Star Trek was bold to predict a united Ireland and maybe that's why they should stop doing such things

Star Trek should stop trying to predict the future by sharing its past.

Nov. 2, 2015 – CBS Television Studios announced today it will launch a totally new “Star Trek” television series in January 2017. The brand-new “Star Trek” will introduce new characters seeking imaginative new worlds and new civilizations, while exploring the dramatic contemporary themes that have been a signature of the franchise since its inception in 1966. The new series will blast off with a special preview broadcast on the CBS Television Network. The premiere episode and all subsequent
Nov. 2, 2015 – CBS Television Studios announced today it will launch a totally new “Star Trek” television series in January 2017. The brand-new “Star Trek” will introduce new characters seeking imaginative new worlds and new civilizations, while exploring the dramatic contemporary themes that have been a signature of the franchise since its inception in 1966. The new series will blast off with a special preview broadcast on the CBS Television Network. The premiere episode and all subsequent /
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It's St. Patrick's Day and due to that, we thought it'd be interesting to talk about one of the most controversial episodes of Star Trek: The Next Generation of all time. The episode is "The High Ground" and it's largely benign if you're in 99% of the world. Yet, if you live in Ireland or Northern Ireland, it can strike a nerve. The two countries have been at odds for decades, and remain so to this day.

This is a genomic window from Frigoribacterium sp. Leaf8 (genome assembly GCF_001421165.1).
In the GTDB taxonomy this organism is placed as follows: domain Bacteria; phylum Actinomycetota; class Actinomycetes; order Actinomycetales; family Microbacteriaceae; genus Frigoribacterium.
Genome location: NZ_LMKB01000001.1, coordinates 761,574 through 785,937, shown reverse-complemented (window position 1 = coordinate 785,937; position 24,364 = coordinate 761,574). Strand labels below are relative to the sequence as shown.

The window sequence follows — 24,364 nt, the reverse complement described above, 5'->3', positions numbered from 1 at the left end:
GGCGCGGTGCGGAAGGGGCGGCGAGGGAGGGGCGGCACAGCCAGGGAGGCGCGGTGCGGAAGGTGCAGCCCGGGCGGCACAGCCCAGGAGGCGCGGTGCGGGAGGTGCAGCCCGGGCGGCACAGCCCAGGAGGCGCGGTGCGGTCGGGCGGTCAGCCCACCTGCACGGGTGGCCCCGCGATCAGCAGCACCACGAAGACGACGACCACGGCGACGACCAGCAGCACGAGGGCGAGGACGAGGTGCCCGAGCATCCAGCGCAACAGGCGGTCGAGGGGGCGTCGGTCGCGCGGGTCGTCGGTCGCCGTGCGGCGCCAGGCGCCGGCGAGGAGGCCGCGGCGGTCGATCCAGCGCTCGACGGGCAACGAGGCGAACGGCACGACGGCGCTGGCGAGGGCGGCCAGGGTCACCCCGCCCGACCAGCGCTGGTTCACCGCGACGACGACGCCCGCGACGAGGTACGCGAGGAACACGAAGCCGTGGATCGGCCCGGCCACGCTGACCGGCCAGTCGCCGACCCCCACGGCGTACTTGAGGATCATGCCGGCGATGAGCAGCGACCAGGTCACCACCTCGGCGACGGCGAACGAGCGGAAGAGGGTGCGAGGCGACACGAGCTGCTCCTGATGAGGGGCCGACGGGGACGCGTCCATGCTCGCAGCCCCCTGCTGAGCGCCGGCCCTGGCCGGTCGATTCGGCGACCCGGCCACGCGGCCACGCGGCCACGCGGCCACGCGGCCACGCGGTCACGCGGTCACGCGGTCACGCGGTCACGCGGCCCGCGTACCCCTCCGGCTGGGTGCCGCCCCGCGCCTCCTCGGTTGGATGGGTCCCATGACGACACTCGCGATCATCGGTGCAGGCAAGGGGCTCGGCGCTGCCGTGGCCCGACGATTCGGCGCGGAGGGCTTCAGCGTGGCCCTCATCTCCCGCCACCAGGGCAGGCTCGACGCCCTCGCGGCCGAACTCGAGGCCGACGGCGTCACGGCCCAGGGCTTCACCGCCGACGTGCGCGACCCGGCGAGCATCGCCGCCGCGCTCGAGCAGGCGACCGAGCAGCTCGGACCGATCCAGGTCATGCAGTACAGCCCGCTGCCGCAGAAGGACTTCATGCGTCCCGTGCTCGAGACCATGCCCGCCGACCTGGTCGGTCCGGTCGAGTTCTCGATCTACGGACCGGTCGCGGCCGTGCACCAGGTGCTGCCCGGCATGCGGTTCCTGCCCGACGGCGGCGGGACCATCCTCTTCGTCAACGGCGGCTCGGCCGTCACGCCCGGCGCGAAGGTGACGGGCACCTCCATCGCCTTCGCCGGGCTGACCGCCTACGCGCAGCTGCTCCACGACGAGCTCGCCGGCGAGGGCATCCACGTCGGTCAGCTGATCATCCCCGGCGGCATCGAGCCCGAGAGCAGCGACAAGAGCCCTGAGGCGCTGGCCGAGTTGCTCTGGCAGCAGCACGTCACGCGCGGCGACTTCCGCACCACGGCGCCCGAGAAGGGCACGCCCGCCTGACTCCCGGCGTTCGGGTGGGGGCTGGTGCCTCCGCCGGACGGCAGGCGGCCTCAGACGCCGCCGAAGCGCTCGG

The reasons are varied and more complicated than a simple Star Trek post can go into, but let's just say the idea of predicting a united Ireland didn't go over well at the time the episode aired, and according to the BBC, it was even banned for a time. The prediction that Ireland would be re-unified by 2024 didn't go over well, and as we're in 2024 now and with no shot of a merger of the two countries coming any time soon, it's fair to say this was a bold, hopeful swing, that ended up being a bad take.

Star Trek likes to use historical facts as the basis of the franchise, but as the production of the show continues to travel into the future day by day, it's getting harder to make such bold predictions of the future when no proof exists of such an event happening. It'd be like Discovery saying that Korea was unified in 2055. What proof would they have to, with their whole chest, predict such an event?

Yes, it's their own universe and they can tell the story they want to tell but as so much of their morality plays are based on real events, it's wise to not make up moments in time that you're trying to cite, as you can tend to cause conflicts. It's one thing to say that "X-thing happened in 2100", because you're pretty far off from that point in time.

It's another thing for writers in 2024 to write that by 2030 the Middle East were unified under one country. It feels less like an event in Star Trek's historical-fiction universe and more of a bold prediction. Star Trek needs to stop trying to toe the line between what happened and what will happen. It's one thing to cite the assassination of Abraham Lincoln, as that did happen. it's another thing to say that in 2089 Lincoln was cloned and caused chaos at the last standing mall in the United States.

It's moments like those that can age poorly and make the show feel dated and out of touch and that's a great way of destroying its rewatchability.

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